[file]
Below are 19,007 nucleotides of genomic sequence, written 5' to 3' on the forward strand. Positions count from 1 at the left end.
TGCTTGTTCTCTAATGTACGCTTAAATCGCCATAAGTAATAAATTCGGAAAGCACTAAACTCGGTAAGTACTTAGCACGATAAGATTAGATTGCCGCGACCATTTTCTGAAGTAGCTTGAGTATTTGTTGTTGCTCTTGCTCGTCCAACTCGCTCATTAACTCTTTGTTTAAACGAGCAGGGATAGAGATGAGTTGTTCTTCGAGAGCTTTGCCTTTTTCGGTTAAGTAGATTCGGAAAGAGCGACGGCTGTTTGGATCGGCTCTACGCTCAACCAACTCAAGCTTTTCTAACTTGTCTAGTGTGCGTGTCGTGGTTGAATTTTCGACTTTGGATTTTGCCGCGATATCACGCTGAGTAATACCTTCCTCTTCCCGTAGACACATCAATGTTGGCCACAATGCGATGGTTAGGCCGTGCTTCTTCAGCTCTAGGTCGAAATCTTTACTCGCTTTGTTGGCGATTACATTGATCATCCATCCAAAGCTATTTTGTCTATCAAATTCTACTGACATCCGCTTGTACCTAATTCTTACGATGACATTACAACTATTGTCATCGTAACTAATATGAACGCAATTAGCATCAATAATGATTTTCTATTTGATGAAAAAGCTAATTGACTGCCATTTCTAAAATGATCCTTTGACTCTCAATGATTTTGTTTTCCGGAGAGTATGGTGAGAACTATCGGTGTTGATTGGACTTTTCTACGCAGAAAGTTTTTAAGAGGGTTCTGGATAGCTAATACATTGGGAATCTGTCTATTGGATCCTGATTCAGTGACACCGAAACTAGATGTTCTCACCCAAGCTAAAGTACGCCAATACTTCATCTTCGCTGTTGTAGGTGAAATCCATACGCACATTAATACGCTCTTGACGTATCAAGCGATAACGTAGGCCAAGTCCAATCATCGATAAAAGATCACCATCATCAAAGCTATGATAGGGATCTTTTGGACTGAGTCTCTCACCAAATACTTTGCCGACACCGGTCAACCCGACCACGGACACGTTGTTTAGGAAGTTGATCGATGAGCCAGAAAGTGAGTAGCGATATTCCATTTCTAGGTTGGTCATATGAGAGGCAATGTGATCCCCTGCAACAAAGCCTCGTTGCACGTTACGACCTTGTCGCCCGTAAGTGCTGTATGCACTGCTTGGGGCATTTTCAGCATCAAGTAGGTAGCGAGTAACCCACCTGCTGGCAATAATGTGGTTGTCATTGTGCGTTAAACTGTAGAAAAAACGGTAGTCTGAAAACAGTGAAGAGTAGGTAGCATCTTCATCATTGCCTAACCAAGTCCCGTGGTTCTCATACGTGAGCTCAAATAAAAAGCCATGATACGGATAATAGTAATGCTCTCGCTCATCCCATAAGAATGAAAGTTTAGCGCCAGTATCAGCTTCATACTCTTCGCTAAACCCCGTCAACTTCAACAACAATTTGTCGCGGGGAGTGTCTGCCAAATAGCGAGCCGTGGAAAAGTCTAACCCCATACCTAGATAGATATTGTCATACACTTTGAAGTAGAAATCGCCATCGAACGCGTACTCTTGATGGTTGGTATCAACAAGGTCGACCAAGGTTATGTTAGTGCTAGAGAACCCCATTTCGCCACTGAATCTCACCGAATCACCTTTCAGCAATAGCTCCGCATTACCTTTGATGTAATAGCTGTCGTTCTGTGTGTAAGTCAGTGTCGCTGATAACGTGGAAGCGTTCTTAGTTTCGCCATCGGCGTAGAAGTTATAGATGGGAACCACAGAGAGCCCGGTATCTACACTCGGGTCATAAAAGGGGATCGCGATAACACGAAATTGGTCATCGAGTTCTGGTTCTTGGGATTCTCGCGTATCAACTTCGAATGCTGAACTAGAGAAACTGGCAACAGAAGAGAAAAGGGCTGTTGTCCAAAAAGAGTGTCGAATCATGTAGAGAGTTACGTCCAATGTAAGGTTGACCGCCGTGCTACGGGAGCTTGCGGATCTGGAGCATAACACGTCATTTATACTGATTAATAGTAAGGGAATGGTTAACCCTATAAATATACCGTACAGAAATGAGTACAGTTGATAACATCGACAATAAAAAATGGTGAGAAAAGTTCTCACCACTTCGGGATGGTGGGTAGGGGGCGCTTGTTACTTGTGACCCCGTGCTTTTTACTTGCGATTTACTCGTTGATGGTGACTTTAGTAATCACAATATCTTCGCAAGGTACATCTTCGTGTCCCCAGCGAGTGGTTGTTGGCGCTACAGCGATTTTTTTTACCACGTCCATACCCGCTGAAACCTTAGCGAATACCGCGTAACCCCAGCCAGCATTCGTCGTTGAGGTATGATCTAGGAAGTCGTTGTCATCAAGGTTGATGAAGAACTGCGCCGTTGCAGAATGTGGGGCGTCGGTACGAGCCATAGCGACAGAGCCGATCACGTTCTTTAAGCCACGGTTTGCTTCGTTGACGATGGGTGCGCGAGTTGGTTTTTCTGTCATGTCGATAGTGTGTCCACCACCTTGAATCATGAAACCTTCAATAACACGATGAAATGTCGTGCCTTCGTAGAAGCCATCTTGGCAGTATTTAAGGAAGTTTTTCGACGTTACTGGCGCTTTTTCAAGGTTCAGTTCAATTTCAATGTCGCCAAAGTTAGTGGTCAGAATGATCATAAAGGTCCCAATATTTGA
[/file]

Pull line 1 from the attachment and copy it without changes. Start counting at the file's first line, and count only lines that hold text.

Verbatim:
Below are 19,007 nucleotides of genomic sequence, written 5' to 3' on the forward strand. Positions count from 1 at the left end.